In the Jordanian legislation, "telework" was addressed within the context of "flexible working" (Karak Castle Center, 2018), one of the recognized types of work in addition to the work in its traditional sense. Under flexible working system No. 22 of 2017 and flexible working instructions for 2018 and in light of Labor Law No. 8 of 1996 and its amendments, the Jordanian legislation was one of the first Arab legislation to address the definition of a remote employment contract, as one of the forms of a flexible work. The flexible working contract is defined as "a written agreement under which the worker in the flexible working contract undertakes to work for the employer, under his supervision and management for a fee, and the contract is fixed-term, indefinite, or for a particular or non-specific work in accordance with the forms of flexible working specified in this law." According to Article 4/Paragraph (E) of the same law, telework is the work in which "the work is done remotely after the employer's consent and without the need for the worker to be present in the workplace".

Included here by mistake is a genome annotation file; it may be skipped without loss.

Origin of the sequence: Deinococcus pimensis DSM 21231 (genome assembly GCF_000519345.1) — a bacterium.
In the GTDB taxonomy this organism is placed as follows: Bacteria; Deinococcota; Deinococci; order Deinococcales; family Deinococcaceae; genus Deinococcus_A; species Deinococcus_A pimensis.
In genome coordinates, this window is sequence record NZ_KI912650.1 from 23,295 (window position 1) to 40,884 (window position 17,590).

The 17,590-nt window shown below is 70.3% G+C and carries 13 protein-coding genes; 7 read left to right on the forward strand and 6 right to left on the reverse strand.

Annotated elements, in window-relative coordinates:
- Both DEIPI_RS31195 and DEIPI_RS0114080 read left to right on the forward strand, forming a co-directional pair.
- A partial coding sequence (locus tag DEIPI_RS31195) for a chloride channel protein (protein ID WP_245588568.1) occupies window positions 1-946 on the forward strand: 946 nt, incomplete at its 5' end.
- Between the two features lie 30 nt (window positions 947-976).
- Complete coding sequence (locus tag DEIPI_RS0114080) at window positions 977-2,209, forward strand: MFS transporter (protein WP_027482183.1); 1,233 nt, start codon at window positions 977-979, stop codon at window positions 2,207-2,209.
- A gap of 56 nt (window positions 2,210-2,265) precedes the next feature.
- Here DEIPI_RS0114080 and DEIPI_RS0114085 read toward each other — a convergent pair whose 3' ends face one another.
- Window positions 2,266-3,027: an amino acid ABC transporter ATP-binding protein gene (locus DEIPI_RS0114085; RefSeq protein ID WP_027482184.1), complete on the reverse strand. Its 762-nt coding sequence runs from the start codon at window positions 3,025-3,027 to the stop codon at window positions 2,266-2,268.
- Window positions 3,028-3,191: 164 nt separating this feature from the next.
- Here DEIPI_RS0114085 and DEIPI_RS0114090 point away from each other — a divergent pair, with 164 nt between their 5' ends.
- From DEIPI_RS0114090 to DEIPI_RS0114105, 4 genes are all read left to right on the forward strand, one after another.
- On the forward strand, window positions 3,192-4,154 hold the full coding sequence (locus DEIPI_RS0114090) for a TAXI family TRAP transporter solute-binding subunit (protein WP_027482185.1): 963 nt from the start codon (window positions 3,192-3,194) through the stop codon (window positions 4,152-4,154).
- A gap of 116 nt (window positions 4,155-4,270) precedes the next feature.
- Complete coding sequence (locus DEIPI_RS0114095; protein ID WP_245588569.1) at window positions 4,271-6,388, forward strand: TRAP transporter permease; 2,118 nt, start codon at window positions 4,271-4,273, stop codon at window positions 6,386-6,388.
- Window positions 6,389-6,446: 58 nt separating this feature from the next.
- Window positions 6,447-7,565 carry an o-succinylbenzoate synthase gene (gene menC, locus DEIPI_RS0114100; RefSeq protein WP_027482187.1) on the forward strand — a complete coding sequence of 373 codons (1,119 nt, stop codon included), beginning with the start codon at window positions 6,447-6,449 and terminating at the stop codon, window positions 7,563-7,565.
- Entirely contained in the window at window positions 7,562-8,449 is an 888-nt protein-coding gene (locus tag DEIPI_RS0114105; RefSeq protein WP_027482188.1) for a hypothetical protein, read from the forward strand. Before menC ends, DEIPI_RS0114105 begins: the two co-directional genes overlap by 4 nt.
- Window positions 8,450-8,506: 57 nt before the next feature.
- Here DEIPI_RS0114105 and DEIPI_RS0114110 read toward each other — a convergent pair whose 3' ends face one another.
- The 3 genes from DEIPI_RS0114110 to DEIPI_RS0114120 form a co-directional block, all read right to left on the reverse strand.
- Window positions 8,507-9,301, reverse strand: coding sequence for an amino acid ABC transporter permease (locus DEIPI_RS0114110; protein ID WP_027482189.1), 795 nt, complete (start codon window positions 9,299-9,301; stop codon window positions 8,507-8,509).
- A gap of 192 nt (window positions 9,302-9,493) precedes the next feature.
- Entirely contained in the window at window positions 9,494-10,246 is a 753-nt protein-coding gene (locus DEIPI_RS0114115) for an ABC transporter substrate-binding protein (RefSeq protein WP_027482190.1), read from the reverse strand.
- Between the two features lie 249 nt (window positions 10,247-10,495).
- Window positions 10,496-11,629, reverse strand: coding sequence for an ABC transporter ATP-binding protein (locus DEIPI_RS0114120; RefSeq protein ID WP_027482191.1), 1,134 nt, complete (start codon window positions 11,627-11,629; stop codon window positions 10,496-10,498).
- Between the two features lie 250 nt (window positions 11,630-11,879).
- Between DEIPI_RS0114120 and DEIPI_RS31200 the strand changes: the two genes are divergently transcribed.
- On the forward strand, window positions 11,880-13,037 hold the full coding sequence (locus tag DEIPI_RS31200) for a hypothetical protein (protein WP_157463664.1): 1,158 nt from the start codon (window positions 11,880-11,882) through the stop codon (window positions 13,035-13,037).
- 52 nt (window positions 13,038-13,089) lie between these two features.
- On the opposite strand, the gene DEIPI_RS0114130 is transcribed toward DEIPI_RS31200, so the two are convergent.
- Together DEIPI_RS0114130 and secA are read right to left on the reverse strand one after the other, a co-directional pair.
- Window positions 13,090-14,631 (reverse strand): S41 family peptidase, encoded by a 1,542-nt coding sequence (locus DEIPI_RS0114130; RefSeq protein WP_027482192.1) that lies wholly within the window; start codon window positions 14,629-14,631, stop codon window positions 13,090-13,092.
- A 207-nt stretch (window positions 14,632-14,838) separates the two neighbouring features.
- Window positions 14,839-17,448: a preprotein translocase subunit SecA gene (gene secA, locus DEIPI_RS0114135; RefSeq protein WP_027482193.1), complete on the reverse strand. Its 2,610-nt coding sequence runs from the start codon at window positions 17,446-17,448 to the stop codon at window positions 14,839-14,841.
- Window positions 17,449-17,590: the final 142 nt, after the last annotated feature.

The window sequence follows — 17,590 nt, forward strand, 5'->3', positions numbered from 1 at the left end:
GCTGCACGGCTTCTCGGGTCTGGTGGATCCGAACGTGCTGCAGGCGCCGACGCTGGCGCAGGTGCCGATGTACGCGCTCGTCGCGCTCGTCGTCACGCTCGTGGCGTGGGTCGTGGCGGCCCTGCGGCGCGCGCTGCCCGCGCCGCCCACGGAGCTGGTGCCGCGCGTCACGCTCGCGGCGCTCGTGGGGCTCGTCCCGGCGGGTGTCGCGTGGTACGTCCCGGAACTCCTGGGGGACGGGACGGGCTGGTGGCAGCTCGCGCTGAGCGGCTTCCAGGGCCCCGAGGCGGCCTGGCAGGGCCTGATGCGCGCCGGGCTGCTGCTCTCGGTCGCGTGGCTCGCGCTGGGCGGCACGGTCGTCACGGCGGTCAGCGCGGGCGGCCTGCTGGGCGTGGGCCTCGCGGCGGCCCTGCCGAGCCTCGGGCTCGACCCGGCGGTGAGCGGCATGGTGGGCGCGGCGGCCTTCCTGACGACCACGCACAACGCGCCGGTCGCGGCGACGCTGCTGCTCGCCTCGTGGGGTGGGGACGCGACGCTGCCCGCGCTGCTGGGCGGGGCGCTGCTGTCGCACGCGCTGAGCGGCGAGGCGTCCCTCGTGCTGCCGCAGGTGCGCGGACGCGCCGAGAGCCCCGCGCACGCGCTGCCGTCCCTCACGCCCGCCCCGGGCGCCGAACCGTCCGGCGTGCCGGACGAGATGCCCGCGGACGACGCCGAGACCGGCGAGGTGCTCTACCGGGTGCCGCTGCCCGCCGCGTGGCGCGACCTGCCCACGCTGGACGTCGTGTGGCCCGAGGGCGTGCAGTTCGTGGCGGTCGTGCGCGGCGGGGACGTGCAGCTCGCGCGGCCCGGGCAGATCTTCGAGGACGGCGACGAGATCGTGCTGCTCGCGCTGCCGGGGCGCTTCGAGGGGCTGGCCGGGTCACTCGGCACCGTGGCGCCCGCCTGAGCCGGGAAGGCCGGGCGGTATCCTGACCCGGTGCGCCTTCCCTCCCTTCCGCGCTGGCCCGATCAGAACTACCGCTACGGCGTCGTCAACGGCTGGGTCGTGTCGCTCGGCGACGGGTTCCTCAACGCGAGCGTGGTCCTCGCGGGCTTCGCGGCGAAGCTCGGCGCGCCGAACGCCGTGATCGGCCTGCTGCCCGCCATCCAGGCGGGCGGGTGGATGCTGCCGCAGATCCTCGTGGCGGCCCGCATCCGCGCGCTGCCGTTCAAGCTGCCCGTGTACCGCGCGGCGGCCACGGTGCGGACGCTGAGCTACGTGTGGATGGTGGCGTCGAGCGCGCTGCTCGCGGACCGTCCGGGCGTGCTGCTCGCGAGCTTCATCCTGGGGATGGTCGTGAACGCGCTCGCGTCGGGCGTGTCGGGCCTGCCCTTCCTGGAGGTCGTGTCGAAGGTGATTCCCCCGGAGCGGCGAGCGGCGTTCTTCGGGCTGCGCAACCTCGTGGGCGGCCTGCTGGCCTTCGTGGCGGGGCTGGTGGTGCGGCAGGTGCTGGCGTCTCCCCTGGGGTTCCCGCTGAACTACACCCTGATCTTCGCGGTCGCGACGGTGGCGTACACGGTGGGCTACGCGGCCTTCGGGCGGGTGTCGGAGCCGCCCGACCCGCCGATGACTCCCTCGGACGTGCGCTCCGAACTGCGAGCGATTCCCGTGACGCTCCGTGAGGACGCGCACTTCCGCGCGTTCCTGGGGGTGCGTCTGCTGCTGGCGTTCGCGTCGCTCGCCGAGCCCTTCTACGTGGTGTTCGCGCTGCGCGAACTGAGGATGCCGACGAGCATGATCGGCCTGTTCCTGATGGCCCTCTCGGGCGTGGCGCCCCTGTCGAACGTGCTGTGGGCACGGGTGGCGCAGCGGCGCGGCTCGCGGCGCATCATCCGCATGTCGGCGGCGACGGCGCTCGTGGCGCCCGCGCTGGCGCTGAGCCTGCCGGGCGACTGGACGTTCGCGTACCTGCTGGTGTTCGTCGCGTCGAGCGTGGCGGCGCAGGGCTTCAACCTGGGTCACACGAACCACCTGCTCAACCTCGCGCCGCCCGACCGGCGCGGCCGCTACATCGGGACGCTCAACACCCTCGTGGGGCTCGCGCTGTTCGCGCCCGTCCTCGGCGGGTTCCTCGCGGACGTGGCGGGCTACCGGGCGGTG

It should be noted that the Jordanian law has placed telework within the scope of flexible working and has established a legal regulation of the contract governing such work, which means that the contract of telework is considered one of the so-called flexible working contracts. The flexible working contract was also defined as “the intellectual or physical effort of the paid worker within one of the specified forms of flexible working contract. "The law referred to the parties to the flexible working contract - and the telework contract as a form of flexible working contract - identifying the first party as the employer, the natural or moral person who is employed in any capacity, and the second party to the contract is the worker, that is “every male or female person who performs paid work and belongs to the employer within one of the specified forms of flexible working contract." A flexible working contract is a written agreement under which the worker in the flexible working contract undertakes to work for the employer, under his supervision and management for a fee. The contract is fixed-term, indefinite, or for a particular or non-specific work in accordance with the forms of flexible working specified in the flexible working system.